In San Gavino Monreale carnival is one of the most popular and attended festivities, it portrays the ancient ritual of the killing of the scapegoat. The symbol of the feast is Su Babballotti, a giant papier-mache dummy that opens the parade, it represents the gift offered in sacrifice to wash all the sins of the community. The parade lasts more or less seven hours, culminating with a huge feast in piazza Marconi, where the Babballotti is burnt. The floats are made by many local artists and are a true product of excellence, they compete with the most important ones around the country.
Carnival in Tempio Pausania occurs every year since 1956, the icon of the feast is His Majesty King George, initially called Jolgliu Puntogliu. This character, symbolizes the forms of power and the troubles the town and its people suffer because of them. It looks different every year, to this day it took the appearance of Mayors, aldermen, prime ministers and presidents of the republic. The parades start Giovedì grasso (literally "fat Thursday", the last Thursday before lent), King George is adored and glorified for six days, on Sunday his wedding is celebrated, then the next Tuesday he is "put on trial" for his sins and burnt in the main town square. Originally the king was represented by a straw dummy put on a stick, nowadays replaced by a huge figure seated on a throne.
Finally, even Iglesias is home of a massive festival of great artistic value and strong appeal, in fact every years many teams gather to design and build huge carnival floats. Even floats from neighbour towns can partecipate to the joyful parades, traditionally typical pastries are donated by the local administration to all the visitors and the people who attend the shows.
In Addition the the events mentioned above other carnivals exist, equally fascinating and unique, organized in many towns in Barbagia and inspired by the ancestral theme of the fight between man and nature. Fantasy elements are often involved, with heroes who must fight for the survival of the community. In every town the celebration has peculiar features, but the agropastoral origin is the same for every one of them. These carnivals are particularly fascinating because the traditional masks are involved, they became part of the collective imaginary, they are linked and cannot be dissociated from Sardinia itself. The most known and important are Mamuthones and Issohadores in Mamoiada, Thurpos in Orotelli, Boes and Merdules in Ottana, Mamutzones and Urtzu in Samugheo. They have the main role is several rituals, all with the common goal of rid their towns form evil.
Mamoiada – Mamuthones and Issohadores
Mamuthones and Issohadores are the main characters of carnival in Mamoiada, these masks gather in the streets of the town for all the duration of the festivities, which start on January 17th when the fires of Sant'Antonio Abate are lit in every district.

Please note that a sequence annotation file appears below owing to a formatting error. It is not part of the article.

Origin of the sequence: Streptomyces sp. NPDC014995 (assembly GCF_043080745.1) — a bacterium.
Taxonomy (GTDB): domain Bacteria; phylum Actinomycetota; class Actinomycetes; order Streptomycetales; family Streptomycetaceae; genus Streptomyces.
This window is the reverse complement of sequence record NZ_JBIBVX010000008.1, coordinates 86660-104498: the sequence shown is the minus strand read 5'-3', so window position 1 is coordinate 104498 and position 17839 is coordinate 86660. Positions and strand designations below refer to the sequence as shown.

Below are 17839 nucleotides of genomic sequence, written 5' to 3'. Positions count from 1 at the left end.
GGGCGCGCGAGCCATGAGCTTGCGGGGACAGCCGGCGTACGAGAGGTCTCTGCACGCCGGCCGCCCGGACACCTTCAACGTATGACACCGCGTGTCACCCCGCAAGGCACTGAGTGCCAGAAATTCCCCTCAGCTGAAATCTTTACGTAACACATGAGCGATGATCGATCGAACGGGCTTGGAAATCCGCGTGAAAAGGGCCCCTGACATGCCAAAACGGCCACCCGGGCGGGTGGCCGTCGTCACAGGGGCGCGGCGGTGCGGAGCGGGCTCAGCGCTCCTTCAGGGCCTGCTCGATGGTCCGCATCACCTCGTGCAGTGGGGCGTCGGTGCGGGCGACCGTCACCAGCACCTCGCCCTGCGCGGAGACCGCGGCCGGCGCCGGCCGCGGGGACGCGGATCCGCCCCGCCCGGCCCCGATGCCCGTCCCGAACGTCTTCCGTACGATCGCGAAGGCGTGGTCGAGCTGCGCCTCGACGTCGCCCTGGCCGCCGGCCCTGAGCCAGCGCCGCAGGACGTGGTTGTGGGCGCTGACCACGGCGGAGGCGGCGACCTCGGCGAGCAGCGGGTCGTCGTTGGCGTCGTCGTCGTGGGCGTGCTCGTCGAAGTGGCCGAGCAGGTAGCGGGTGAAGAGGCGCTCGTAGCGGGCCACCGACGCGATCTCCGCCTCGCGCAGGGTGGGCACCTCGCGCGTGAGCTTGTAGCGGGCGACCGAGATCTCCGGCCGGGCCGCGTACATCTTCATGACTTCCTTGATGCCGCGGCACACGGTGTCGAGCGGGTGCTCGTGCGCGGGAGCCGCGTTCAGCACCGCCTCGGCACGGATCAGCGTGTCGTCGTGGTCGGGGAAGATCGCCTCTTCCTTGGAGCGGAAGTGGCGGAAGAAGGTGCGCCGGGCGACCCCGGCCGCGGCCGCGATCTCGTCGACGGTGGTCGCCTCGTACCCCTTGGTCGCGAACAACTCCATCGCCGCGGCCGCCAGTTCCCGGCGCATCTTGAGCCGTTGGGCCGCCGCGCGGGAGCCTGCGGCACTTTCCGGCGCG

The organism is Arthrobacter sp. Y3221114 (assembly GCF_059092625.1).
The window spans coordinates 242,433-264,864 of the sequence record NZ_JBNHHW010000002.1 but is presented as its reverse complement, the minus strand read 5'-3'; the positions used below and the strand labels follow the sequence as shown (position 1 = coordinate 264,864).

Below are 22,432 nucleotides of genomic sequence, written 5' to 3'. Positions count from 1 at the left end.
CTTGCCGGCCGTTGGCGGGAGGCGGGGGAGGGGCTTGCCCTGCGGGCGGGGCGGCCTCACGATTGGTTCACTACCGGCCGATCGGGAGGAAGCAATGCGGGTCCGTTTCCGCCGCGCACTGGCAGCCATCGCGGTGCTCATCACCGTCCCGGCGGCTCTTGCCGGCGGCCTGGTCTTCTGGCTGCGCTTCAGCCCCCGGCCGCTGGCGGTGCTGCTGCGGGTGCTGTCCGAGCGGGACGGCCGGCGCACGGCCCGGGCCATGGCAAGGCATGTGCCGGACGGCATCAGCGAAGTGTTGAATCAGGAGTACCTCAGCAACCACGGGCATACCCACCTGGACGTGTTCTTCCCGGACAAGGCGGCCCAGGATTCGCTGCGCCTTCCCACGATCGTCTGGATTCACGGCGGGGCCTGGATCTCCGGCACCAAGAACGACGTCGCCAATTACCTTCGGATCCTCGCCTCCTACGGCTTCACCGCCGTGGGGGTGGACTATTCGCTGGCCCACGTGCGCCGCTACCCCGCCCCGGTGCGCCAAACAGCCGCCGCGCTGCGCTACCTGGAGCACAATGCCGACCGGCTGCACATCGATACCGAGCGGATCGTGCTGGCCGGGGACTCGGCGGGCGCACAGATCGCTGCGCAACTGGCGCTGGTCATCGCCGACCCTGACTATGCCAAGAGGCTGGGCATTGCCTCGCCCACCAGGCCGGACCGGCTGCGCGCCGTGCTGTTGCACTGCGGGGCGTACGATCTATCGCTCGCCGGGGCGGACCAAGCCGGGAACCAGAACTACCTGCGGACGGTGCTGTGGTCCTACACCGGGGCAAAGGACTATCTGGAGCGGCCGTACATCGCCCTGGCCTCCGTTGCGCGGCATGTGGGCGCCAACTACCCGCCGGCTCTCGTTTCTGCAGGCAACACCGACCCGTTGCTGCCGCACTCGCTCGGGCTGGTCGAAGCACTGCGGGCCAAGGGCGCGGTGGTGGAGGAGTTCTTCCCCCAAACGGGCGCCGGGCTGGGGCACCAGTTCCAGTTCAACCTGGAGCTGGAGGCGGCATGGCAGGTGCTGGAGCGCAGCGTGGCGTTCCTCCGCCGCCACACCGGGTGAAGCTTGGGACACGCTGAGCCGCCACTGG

Mamuthones are the most famous masks of Sardinia, their first appearance on January 17th marks the start of carnival itself. Their iconic clothes are: Sa bisera, a dark facial masks, made of pear wood; A hat kept by a brown wool head scarf, tied up under the chin; The Mastrucca, a sleeveless overcoat made out of four sheepskins sewn together, featuring long black fur; Sa garrida, a series of leather straps bound to the body, on which several cowbells (near the torso) and little bronze bells (near the abdomen) are attached.
Issohadores wear instead: A tunic made of red cloth; dark velvet or white canvas trousers; a little wool shawl tide to the hips; Sa Berritta, a hat kept by a scarf tied up under the chin; a shoulder strap.
Mamuthones and Issohadores, move through the streets of the town in a parade that sometimes become a dance, sometimes is more solemn and resembles the religious processions. Mamuthones are twelve like the month of the year, they walk in two parallel ranks in a rhythmic pace, ringing the bells in the process. Issohadores stand with them setting the pace of the ritual, once in a while with sudden moves they "capture" some prisoner from the audience using Sa Soha, a rope made from reed. Carnival officially starts when Mamuthones goes to the fires lit in the town and they're offered wine and sweets. This cathartic moment symbolizes the ancient meaning of the masks themselves: loud, sinister, scary presences, like those that in the agropastoral world it was believed dwelt the winters, receive gifts so that they can return to the darkness and let spring come back.